I submit that an individual who breaks a law that conscience tells him is unjust, and who willingly accepts the penalty of imprisonment in order to arouse the conscience of the community over its injustice, is in reality expressing the highest respect for law.

Indeed there are people who appear through the lens of the network cameras that I don’t personally identify with. People I likely have little in common with. It doesn’t much matter to me if they don’t come off as polite or if they have a flavor of incivility. So when I see peaceful protesters, whether I share their political or social outlook or not, I am inspired. Why?

Freedom of expression minus anarchy, violence, disruption and destruction is sort of a ‘Canary in the coal mine’ of Democracy. It’s never a bad thing. No matter how distasteful you may find these malcontents, they are a sign of health in the body politic.

Protest is like a muscle that needs to be worked out or it will atrophy. The biggest threats to freedom are apathy, complacency, indifference, preoccupation with trivia – and escapism as a dominant societal trait. Express yourself without infringing on me and my rights, is all I ask. Mark Cuban, owner of the Dallas Mavericks NBA team and self-confessed Ayn Rand fan, enthusiastically supports peaceful protests as he discusses in this short clip:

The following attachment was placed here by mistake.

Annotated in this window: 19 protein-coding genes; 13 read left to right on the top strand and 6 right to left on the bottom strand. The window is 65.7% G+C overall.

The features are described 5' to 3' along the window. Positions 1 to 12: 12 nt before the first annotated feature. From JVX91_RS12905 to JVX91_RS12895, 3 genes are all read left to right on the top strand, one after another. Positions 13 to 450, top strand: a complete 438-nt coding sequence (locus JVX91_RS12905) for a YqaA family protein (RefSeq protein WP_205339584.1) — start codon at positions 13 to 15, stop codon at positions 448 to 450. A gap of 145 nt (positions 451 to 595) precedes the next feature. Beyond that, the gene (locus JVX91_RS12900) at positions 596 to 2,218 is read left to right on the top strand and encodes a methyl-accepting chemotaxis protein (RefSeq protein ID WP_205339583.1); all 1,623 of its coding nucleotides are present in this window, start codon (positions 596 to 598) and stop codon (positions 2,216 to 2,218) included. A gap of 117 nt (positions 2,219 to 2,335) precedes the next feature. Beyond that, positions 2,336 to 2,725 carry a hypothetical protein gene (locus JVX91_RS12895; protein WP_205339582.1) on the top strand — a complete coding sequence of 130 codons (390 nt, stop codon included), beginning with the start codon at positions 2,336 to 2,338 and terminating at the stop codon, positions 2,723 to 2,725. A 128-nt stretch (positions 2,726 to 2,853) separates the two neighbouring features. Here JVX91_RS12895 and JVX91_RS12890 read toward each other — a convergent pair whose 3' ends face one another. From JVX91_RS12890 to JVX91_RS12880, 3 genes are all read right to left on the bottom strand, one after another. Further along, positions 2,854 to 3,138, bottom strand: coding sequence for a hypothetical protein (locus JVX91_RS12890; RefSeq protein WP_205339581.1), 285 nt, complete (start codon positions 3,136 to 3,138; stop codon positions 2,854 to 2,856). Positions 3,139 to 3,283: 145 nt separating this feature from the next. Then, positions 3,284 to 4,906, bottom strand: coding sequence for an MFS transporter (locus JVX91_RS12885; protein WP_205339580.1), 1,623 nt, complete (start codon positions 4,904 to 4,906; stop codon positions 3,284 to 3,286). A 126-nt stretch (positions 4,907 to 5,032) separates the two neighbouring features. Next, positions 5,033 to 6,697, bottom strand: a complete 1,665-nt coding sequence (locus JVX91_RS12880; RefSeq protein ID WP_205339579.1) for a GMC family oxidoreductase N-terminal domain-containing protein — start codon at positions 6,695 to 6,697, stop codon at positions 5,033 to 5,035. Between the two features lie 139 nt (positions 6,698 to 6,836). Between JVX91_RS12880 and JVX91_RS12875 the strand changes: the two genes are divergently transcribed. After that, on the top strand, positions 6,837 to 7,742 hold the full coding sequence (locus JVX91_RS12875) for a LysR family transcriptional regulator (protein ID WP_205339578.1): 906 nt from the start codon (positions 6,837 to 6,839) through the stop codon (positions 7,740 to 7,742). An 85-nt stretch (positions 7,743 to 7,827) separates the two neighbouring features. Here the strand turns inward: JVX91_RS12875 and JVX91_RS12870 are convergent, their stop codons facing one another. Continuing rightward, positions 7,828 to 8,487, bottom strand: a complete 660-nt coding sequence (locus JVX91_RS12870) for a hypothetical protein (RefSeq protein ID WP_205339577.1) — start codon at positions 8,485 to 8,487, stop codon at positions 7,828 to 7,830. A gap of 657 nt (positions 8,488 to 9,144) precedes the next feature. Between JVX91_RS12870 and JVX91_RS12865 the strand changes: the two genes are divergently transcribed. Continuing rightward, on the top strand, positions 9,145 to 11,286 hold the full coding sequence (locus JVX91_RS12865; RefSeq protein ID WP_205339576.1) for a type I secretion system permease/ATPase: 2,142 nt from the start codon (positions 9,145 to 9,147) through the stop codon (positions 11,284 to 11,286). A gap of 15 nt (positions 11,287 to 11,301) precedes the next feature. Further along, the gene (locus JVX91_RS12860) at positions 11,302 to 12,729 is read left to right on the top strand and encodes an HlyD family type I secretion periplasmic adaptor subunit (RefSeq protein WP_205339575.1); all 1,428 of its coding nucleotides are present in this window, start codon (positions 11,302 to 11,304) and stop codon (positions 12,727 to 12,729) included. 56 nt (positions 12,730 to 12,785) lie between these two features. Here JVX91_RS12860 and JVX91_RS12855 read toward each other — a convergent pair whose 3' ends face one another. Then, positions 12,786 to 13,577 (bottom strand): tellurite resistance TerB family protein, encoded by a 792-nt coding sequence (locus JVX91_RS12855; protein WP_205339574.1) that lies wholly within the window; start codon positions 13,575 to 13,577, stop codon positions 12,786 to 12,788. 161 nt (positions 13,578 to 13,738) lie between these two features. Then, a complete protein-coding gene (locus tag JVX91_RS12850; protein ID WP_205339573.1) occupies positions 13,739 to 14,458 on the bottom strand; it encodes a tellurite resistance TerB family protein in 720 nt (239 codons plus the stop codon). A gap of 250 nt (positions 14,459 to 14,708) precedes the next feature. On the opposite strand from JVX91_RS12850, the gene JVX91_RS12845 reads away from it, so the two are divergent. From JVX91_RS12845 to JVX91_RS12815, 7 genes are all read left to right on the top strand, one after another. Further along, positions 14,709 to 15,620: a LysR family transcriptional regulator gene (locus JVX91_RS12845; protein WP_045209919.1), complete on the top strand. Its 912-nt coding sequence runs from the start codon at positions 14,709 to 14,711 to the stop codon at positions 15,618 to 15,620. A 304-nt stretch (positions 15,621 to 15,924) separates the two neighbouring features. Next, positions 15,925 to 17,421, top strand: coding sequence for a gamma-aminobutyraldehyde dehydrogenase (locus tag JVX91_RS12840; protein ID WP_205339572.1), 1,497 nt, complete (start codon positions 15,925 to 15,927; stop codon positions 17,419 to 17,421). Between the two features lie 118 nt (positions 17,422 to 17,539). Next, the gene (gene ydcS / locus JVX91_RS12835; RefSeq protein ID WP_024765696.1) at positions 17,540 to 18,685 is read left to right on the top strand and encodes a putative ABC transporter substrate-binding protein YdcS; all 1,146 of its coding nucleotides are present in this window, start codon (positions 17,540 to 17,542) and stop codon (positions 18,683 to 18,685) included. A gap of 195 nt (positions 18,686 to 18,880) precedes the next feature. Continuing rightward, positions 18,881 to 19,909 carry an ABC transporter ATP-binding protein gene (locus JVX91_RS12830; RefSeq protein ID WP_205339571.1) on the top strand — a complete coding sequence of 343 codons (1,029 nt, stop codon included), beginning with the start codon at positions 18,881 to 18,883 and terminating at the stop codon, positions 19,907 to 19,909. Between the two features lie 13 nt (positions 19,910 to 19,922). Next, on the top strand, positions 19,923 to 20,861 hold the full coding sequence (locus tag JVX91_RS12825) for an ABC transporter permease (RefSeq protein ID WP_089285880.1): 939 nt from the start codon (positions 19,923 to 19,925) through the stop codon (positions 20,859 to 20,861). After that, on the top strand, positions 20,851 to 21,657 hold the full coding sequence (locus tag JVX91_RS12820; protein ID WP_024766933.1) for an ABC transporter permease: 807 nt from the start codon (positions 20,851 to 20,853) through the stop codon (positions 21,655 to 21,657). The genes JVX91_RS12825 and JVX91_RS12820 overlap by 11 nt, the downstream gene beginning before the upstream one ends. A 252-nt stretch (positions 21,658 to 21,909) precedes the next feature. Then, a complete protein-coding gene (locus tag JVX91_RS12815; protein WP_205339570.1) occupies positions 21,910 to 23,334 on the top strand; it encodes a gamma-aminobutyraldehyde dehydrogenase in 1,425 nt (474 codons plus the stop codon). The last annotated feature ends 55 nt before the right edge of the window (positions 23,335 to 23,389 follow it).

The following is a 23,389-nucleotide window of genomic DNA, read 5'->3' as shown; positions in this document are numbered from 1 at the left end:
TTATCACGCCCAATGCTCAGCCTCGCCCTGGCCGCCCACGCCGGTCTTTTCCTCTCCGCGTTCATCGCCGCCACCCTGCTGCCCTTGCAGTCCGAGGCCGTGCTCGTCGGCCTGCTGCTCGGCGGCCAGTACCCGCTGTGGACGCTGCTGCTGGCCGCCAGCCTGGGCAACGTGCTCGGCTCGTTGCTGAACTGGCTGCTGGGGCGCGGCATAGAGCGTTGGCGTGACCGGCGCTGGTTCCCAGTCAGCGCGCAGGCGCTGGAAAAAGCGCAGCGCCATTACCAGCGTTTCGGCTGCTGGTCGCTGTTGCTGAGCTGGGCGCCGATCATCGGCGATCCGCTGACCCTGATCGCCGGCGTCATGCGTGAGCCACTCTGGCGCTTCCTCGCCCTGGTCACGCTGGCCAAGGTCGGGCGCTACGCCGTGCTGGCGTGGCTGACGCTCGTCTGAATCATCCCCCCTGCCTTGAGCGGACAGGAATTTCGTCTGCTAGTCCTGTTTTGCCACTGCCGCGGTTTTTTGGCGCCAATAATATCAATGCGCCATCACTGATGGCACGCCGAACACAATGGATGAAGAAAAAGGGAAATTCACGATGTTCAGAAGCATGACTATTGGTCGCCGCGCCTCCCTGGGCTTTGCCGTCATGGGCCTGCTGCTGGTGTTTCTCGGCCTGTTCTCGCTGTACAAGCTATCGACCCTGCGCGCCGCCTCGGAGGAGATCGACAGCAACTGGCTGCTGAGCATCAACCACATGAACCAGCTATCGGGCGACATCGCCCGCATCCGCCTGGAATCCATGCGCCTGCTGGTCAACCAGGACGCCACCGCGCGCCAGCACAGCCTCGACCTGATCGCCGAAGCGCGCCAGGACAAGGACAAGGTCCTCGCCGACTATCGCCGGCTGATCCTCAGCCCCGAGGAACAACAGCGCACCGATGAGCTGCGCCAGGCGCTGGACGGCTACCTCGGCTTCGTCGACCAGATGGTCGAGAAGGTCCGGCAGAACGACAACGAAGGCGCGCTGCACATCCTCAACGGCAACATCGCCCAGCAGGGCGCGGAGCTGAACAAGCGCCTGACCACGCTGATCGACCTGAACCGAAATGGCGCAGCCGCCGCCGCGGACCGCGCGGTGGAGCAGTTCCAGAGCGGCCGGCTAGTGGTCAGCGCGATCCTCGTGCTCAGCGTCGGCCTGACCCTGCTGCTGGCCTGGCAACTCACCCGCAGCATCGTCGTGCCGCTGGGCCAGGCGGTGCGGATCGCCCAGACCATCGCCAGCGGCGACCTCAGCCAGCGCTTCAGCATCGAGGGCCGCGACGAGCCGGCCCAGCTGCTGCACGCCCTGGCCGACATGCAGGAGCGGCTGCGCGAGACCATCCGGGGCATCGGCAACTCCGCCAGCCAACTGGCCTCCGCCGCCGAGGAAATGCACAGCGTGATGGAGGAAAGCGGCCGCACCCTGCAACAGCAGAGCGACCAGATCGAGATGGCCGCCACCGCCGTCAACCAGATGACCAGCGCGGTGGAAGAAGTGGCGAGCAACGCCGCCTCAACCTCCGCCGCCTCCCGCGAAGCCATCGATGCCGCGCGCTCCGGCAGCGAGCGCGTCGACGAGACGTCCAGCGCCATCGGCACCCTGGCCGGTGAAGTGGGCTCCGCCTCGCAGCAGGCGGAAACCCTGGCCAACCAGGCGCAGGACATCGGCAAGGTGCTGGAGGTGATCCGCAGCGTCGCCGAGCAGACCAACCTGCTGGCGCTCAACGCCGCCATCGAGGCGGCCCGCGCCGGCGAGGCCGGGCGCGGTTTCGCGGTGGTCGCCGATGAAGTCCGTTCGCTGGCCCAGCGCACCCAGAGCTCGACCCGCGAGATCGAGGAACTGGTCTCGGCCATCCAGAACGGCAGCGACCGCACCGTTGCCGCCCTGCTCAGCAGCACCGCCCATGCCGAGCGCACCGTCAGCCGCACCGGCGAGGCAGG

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In a letter to President John Adams’ wife Abigail, Thomas Jefferson proposed that, “The spirit of resistance to government is so valuable on certain occasions, that I wish it to be always kept alive. It will often be exercised when wrong, but better so than not to be exercised at all. I like a little rebellion now and then.”

Patrick Henry saw passivity as a vice, not a virtue. “Should I keep back my opinions at such a time, through fear of giving offense, I should consider myself as guilty of treason towards my country, and of an act of disloyalty toward the Majesty of Heaven, which I revere above all earthly kings…”

And of course, we know that there is a precarious balance. There is the innate risk in mass gatherings, of the latent tendency of an assembly degenerating into a mob. What began as a protest in Ferguson, ended in ugly crime sprees and discredited anyone with a legitimate concern. In contrast, the protests in New York City, were largely credible and inclusive.

Judge Andrew Napolitano poses some critical questions on the shape of things to come, for better or worse:

Are the police our servants or our masters? Can the mobs in the streets express political opinions without harming innocents? Can the government be dedicated to preserving the personal liberty — the right to be oneself — of even the most vulnerable among us? Can we use the tragedy of Ferguson to achieve a freedom-generated, nonracial consensus on all this? If we fail to address this maturely, I fear that more Fergusons will soon be upon us.